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September 11, 2008
Federal election candidates may put up election signs, costs for illegal signs
Federal candidates are permitted to put up election signs across the city of Toronto now that the election writ has been issued.

Any candidate wishing to put up election signs on public streets and boulevards must pay a $250 sign deposit. Signs placed on public streets must also be in accordance with the election sign bylaw.

Any signs placed on City streets without a deposit, or signs that are placed in unlawful locations will be removed. Signs placed on private property do not require a sign deposit but must comply with the requirements for signs on private property contained in the bylaw. Signs that pose a risk to the health and safety of pedestrians or motorists will be removed immediately. The City of Toronto is not required to give notice prior to the removal of an unlawful election sign.

Candidates must pay twenty-five dollars for every unlawful sign removed by City staff. They will be invoiced by the City. The total must be paid within 30 days of payment notice or be deducted from the deposit. Once the deposit is depleted, the candidate must pay a further $250 deposit, plus any outstanding amount owing (at $25 per sign), also within 30 days of payment notice. Additionally, all election signs must be removed within three days after voting day.

Signs may not be illuminated, attached to trees, or placed on City property, such as community centres or parks.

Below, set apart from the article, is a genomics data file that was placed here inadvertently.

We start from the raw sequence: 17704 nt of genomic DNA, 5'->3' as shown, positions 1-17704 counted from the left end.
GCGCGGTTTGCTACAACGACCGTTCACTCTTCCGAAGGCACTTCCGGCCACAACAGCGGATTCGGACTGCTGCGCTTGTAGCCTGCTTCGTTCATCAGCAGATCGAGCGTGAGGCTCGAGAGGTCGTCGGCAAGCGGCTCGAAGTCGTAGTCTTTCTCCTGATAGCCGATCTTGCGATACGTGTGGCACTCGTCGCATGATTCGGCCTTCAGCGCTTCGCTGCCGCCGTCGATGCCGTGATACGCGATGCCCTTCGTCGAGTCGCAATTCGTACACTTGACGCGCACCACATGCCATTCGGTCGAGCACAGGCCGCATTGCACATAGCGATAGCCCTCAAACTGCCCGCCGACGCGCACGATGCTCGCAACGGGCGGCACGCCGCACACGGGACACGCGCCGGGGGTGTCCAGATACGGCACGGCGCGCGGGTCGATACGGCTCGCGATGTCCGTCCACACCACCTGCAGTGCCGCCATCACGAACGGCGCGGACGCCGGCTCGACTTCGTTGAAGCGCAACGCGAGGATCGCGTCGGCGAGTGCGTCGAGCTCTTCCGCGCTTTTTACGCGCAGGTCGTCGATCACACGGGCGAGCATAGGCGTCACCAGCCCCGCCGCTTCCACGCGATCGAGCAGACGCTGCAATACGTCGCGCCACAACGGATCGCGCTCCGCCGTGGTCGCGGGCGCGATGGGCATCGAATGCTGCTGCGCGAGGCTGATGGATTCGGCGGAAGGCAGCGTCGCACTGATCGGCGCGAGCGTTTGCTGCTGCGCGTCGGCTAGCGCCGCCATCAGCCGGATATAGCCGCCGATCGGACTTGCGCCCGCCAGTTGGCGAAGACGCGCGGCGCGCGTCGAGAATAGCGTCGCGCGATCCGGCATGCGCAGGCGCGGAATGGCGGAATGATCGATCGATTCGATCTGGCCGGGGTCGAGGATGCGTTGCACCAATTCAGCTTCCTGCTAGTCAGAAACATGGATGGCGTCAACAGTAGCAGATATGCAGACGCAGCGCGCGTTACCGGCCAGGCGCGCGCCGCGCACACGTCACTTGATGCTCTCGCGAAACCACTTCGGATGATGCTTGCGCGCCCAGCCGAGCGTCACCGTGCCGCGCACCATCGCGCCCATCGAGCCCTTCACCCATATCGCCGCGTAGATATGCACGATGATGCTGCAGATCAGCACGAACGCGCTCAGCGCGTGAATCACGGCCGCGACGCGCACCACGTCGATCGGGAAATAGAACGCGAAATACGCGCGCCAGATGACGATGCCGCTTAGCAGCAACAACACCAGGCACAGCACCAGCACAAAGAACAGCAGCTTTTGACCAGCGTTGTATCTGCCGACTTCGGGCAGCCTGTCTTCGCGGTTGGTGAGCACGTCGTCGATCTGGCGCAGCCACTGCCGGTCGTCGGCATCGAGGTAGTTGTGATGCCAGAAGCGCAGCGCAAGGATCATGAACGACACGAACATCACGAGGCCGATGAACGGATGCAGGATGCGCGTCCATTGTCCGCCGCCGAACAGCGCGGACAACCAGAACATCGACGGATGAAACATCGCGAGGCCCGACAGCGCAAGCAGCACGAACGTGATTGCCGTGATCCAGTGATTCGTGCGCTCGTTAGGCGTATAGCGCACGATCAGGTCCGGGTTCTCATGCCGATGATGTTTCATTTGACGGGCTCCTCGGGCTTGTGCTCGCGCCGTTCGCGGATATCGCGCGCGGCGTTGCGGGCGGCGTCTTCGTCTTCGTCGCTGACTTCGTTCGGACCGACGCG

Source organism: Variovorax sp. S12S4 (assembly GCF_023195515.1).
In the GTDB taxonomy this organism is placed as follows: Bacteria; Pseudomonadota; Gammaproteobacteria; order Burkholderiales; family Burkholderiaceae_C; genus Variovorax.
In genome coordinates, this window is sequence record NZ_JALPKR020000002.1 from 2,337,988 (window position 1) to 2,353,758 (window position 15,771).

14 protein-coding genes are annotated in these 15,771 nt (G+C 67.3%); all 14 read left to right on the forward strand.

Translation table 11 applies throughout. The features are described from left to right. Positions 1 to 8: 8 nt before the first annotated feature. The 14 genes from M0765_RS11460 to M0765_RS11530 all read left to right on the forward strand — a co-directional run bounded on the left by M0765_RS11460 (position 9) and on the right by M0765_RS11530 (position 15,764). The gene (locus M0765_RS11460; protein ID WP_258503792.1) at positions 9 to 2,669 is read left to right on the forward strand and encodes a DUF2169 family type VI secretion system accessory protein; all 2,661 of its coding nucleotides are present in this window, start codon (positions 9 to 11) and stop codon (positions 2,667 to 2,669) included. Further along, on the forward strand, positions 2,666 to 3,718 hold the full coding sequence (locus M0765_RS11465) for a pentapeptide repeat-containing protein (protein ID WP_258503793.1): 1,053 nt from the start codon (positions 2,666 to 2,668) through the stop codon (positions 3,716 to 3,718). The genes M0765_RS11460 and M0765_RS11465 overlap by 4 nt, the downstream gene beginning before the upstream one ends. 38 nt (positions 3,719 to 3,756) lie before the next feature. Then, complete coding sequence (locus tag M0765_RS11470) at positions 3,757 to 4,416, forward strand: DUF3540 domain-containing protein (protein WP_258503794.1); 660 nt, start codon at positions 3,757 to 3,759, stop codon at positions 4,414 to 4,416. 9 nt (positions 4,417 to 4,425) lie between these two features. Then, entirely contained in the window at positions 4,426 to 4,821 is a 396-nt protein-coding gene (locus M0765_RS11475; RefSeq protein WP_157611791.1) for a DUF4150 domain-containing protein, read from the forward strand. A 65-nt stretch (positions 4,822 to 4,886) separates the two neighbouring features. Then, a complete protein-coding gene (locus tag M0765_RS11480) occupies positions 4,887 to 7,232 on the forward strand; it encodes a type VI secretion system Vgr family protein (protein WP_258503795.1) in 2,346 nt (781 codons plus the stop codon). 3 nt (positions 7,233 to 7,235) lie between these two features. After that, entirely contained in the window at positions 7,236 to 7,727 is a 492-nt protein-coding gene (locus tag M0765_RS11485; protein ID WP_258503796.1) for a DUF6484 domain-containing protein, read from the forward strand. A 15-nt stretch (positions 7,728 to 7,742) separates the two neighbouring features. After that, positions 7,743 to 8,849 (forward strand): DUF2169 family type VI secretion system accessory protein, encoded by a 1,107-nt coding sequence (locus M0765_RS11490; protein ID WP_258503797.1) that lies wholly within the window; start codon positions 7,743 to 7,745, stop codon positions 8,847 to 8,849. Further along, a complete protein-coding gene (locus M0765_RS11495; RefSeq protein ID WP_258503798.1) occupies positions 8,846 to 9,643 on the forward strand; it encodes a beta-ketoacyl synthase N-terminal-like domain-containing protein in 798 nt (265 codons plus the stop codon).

No person shall deface or wilfully cause damage to a lawfully erected election sign. No person shall display the City's logo, in whole or in part, on an election sign.

The sign deposit can be paid by cash, money order or certified cheque at City Hall, at the Election Services office.

For further information about the election sign bylaw or to report an infraction, please contact Municipal Licensing and Standards at 416-395-7010, by fax at 416-397-5463 or by e-mail at A guide to the placement of election signs on public and private properties is also available.

Toronto is Canada's largest city and sixth largest government, and home to a diverse population of about 2.6 million people. It is the economic engine of Canada and one of the greenest and most creative cities in North America. In the past three years, Toronto has won numerous awards for quality, innovation and efficiency in delivering public services. Toronto's government is dedicated to prosperity, opportunity and liveability for all its residents.

Media contact:
Bill Blakes, District Manager, Municipal Licensing and Standards, 416-396-8221,



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